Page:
As fundraisers, we spend our days asking for gifts, we encourage philanthropy in all its forms, our hearts and minds are lifted with the joy of giving and receiving (can you hear the angels singing in the background?). And, sometimes, just sometimes, we have to say: “Thanks, but no thanks.”
If you’ve yet to experience the agony of deciding whether to accept a potentially controversial gift or not, get ready. It will happen to you someday!
-A donor offers to make a six-figure donation, but they want to place restrictions on it that may be difficult or even undesirable for your agency to fulfill. Maybe they want to name something for themselves, or have the funds used for a program that really isn’t part of your mission, or designate the money to support only a particular client population.
-A corporate donor agrees to sponsor one of your programs as long as the kids in the program wear t-shirts with the corporate logo on it…and the corporation is a liquor manufacturer. Or a fast food company. Or Playboy. You get my drift.
-A board member wants to give you their ranch. It’s a lovely ranch. Is there fracking going on? Copper mining? Water disputes? I don’t know, but it’s an awfully nice ranch.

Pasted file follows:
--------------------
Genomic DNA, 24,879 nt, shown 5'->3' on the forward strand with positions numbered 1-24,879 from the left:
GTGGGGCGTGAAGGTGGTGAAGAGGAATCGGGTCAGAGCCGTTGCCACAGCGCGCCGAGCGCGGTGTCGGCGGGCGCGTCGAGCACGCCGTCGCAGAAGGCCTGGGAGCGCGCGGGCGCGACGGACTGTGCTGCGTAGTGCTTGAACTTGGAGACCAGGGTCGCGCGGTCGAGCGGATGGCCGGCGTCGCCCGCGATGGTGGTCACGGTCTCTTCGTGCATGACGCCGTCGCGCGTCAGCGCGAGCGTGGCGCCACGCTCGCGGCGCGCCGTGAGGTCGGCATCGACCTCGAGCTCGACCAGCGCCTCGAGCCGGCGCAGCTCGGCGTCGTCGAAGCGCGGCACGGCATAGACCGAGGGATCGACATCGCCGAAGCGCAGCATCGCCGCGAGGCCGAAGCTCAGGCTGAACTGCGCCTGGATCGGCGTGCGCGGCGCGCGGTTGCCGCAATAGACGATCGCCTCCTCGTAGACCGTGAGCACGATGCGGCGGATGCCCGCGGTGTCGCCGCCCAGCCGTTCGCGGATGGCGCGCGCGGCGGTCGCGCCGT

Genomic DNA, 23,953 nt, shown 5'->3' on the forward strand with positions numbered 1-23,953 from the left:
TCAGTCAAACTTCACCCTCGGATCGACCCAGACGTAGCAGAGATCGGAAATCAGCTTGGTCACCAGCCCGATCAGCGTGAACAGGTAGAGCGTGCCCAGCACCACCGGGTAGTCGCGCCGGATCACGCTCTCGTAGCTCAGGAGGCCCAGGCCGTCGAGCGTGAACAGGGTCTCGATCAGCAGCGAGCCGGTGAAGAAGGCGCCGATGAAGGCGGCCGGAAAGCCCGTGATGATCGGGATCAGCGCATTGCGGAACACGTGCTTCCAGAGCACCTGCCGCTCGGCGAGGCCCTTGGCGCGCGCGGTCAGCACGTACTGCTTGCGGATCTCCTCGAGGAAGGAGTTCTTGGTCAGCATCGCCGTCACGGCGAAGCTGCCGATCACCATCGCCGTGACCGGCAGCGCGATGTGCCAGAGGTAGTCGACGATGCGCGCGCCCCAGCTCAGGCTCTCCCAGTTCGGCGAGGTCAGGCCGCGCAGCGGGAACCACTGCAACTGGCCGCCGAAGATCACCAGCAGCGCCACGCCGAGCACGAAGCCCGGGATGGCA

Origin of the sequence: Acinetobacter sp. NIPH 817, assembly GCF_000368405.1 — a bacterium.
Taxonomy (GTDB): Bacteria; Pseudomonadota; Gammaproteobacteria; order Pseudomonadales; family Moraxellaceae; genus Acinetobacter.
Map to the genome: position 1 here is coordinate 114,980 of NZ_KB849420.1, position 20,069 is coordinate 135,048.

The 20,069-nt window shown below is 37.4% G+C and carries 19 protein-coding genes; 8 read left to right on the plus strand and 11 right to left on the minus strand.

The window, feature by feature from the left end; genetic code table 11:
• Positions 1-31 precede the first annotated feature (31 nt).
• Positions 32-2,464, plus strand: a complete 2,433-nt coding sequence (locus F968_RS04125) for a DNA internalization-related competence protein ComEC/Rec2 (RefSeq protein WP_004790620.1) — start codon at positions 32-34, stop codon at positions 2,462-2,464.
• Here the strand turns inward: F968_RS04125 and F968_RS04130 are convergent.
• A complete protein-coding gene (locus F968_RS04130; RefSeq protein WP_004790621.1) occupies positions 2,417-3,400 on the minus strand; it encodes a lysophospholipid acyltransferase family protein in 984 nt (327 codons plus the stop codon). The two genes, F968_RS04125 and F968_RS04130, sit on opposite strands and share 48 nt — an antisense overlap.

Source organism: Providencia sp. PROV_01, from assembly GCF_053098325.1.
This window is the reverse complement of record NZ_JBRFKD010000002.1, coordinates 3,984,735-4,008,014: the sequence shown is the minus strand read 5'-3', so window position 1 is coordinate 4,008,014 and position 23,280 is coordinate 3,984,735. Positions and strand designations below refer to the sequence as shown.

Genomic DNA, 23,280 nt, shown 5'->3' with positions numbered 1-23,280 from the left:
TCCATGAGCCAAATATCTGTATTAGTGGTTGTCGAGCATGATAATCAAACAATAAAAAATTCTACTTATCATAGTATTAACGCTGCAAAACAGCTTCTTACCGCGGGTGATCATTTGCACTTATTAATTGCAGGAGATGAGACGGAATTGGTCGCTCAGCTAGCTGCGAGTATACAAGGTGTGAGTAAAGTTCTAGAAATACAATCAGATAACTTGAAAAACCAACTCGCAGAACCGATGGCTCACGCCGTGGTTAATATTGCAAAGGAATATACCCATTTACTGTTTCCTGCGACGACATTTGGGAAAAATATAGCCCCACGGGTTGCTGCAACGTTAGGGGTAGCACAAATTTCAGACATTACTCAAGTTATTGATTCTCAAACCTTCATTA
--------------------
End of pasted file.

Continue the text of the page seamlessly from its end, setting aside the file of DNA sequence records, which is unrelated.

-A donor in the midst of a public scandal (think Rupert Murdoch) offers to make a large gift to your organization so long as you promise to publicize the gift quickly and broadly.
As you sit here reading this blog, it may seem easy to make quick judgments about which gifts you’d take and which gifts you wouldn’t. The situation is much different in real life because: a) it isn’t just you making the decision and b) funny things happen when there’s real money on the table.
The tools for dealing with gift acceptance decisions are grounded in ethics, foresight and discipline. They come together in a gift acceptance policy that should be in place and approved by the board before you find yourself in a tight spot.
A gift acceptance policy should include the types of gifts your organization will or won’t accept (cash, securities, real estate, etc.), the types of gift restrictions your organization will or won’t consider, and how your organization administers gifts. It should also include when and how you’ll engage legal counsel in relation to gifts, and guidelines for how decisions will be made.
Not only does a gift acceptance policy protect your organization, it protects your relationship with your donors. It’s much easier to say “no” to a gift if a policy for rejecting it is in place before the gift is even offered.
Because you don’t have a crystal ball, it’s true that a gift policy won’t always tell you exactly which gifts to accept and which to reject. But it can present the standards by which gifts should be evaluated and provide some flexibility for unforeseen circumstances.
Here are a few gift policy samples for you to peruse from the National Council of Nonprofits, although I cannot suggest that reading gift policies is actually fun. Engaging board members in the process of creating or revising your organization’s gift acceptance policy is an excellent opportunity to engage them in the topic of philanthropy and organizational ethics. That part is fun.
And don’t forget your strategic plan. It’s much easier to know what you need and want money for if you know where you’re headed!